Global clinical cancer genomics company Inivata has announced the initiation of its US clinical validation study (INI-001) of a new approach to circulating tumour DNA (ctDNA) in non-small-cell lung cancer (NSCLC).

The trial will be organised within more than 30 US-based sites.

It will be led by co-principal investigators, Ramaswamy Govindan, director of section of oncology of Washington University School of Medicine and Ed Kim, chairman of solid tumour oncology and investigational therapeutics of Levine Cancer Institute.

The study is expected to enrol several hundred patients.

"This data will be a key part of the evidence to support the use of Inivata's proprietary platform in helping physicians improve the clinical outcomes of their cancer patients."

INI-001 is a prospective study to assess the performance of Inivata's targeted molecular profiling liquid biopsy platform compared with tissue based molecular profiling in patients with advanced NSCLC.

Vector Oncology has been selected as the study's clinical research organisation.

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Patient samples will be examined at Inivata's recently opened CLIA-accredited laboratory in Research Triangle Park, North Carolina.

Vector Oncology president and chief medical officer Lee Schwartzberg said: "Liquid biopsy approaches allow for far less invasive analysis of a patient's cancer and have the potential to greatly improve care.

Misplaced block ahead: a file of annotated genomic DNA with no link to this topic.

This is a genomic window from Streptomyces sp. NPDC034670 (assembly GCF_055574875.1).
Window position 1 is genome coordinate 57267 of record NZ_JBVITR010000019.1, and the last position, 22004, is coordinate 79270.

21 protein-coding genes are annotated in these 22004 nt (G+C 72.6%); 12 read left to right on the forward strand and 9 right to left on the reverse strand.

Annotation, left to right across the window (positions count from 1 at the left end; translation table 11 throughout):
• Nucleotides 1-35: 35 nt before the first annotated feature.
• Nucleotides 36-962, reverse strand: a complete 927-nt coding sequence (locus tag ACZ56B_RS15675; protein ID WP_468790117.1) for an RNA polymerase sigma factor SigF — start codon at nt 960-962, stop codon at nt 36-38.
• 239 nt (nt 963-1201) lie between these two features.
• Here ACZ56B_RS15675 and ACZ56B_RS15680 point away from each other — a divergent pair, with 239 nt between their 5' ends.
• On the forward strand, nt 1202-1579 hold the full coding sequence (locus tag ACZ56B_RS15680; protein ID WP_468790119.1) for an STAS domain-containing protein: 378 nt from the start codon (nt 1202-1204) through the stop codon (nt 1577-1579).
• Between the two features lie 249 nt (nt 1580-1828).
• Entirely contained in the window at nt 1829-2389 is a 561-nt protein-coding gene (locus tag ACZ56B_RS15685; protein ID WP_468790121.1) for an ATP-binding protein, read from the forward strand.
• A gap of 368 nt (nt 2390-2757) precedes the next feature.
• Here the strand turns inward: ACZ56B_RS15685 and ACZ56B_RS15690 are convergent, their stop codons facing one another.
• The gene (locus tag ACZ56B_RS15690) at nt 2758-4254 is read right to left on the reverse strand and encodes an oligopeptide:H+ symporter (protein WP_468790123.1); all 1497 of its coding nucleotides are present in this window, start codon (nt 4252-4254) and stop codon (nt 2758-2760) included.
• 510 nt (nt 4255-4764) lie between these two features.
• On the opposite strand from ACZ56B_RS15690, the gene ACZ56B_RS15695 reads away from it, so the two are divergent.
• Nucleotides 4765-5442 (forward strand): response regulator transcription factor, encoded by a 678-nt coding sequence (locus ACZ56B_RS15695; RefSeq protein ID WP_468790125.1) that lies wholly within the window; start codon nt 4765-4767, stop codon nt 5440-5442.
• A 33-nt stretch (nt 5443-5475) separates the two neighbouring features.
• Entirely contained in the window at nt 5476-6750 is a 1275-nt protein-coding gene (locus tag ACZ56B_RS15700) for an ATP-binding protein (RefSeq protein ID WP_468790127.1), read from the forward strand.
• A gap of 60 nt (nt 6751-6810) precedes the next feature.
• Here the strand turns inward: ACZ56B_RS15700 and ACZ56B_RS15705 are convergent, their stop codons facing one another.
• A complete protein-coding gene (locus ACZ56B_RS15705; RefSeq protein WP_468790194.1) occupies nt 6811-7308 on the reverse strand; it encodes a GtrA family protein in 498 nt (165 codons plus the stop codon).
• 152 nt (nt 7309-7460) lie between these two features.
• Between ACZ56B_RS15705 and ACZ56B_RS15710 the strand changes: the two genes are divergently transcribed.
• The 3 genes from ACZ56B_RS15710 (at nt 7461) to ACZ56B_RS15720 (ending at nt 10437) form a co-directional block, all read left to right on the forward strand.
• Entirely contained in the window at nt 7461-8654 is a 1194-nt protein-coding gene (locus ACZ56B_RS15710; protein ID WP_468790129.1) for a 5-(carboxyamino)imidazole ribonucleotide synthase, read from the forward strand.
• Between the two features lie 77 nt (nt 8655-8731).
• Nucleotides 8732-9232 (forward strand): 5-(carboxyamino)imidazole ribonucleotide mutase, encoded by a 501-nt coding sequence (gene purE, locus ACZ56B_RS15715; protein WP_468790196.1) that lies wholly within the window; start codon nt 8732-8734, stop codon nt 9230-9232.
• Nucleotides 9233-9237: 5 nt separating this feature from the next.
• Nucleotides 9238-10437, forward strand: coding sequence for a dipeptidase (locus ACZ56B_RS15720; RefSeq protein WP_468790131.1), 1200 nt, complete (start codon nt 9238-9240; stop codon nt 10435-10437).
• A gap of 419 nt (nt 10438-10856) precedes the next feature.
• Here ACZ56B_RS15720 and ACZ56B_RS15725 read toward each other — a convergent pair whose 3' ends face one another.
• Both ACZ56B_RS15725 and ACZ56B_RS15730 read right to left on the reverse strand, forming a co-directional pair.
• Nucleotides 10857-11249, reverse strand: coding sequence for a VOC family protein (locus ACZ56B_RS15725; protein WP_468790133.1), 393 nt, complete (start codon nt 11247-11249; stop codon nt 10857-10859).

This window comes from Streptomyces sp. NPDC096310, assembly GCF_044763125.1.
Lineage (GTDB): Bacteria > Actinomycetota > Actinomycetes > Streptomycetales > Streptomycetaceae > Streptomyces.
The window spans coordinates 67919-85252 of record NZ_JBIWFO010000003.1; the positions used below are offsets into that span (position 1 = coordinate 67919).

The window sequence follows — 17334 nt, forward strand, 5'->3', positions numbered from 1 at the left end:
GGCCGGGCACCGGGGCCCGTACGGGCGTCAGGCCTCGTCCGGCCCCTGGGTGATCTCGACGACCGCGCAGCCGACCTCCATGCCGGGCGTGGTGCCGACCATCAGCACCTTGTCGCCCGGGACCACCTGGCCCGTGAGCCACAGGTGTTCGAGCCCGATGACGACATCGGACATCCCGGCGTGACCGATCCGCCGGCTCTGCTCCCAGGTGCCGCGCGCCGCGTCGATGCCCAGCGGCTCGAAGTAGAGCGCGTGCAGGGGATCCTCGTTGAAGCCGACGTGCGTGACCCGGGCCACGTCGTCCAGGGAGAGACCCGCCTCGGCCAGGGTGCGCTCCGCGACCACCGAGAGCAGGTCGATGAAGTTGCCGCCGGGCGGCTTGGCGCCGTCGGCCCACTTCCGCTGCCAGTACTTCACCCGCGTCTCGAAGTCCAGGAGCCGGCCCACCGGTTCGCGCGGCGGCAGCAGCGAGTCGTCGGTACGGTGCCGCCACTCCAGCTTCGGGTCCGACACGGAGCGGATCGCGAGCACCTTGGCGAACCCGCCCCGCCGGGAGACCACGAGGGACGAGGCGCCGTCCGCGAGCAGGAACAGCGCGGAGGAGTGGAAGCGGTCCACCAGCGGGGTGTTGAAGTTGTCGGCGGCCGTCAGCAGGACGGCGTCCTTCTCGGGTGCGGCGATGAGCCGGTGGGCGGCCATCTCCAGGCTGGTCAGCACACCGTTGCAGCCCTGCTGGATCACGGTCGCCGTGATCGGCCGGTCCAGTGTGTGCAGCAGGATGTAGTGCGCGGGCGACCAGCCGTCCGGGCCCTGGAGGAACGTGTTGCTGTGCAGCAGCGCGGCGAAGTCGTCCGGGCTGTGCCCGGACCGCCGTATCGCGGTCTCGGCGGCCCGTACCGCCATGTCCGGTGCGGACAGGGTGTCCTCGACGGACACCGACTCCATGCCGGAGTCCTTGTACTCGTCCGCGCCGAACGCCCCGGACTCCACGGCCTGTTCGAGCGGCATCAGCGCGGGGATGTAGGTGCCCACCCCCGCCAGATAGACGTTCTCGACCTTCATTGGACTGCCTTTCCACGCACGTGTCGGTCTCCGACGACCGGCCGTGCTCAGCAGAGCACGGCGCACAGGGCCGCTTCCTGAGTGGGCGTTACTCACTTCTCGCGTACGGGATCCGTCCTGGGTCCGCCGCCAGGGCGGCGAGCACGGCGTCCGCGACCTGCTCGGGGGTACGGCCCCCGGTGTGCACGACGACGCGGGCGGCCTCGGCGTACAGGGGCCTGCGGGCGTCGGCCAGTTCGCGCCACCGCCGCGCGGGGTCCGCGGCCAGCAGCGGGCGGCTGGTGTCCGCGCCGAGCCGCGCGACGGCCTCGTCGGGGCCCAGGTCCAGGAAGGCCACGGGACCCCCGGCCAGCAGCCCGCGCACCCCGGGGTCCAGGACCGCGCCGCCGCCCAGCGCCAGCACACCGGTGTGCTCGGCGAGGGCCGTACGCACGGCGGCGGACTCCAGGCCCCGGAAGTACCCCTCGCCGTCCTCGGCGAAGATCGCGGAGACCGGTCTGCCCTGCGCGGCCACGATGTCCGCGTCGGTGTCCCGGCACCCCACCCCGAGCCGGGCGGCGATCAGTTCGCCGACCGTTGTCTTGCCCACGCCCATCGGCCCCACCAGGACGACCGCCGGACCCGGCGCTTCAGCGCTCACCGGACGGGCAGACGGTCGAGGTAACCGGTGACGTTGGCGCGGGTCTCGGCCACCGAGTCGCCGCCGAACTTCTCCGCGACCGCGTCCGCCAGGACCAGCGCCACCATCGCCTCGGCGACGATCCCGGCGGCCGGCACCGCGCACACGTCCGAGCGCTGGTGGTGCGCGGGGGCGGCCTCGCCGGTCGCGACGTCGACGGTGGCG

"This is an important, rigorously designed trial and we look forward to working with Inivata and the study centres to advance the understanding of ctDNA analysis in a clinical setting."

Dr Govindan said: "Tissue biopsies are highly invasive, particularly in lung cancer, and can fail as a result of lack of tissue availability.

"The launch of this trial is an exciting step in establishing the clinical utility of liquid biopsies, in a disease which remains a significant cause of cancer-related mortality."

Dr Kim noted: "I am excited to see Inivata take this important step to begin to establish a robust clinical evidence base for their novel approach to ctDNA analysis.

"The potential of ctDNA to unlock real-time genomic information to help us treat lung cancer patients more effectively has transformative potential, and I am eager to work with the strong scientific and medical teams at Inivata to demonstrate the clinical utility of these approaches over time."

The INI-001 (NCT02906852) trial is expected to be completed in July 2017.

Inivata chief medical officer Clive Morris said: "We are thrilled to partner with outstanding national cancer centres across the US to launch our INI-001 study, which will correlate our highly sensitive ctDNA analysis from a simple blood draw with standard of care tissue biopsies.

"This data will be a key part of the evidence to support the use of Inivata's proprietary platform in helping physicians improve the clinical outcomes of their cancer patients."

The primary outcome measure is concordance in the detection of molecular abnormalities, making use of Inivata's liquid biopsy panel with detection using a standard of care tissue biopsy analysis.  

Secondary outcome measures include sensitivity and specificity comparisons, and an analysis of the proportion of NSCLC patients eligible for targeted therapy compared to standard of care alone.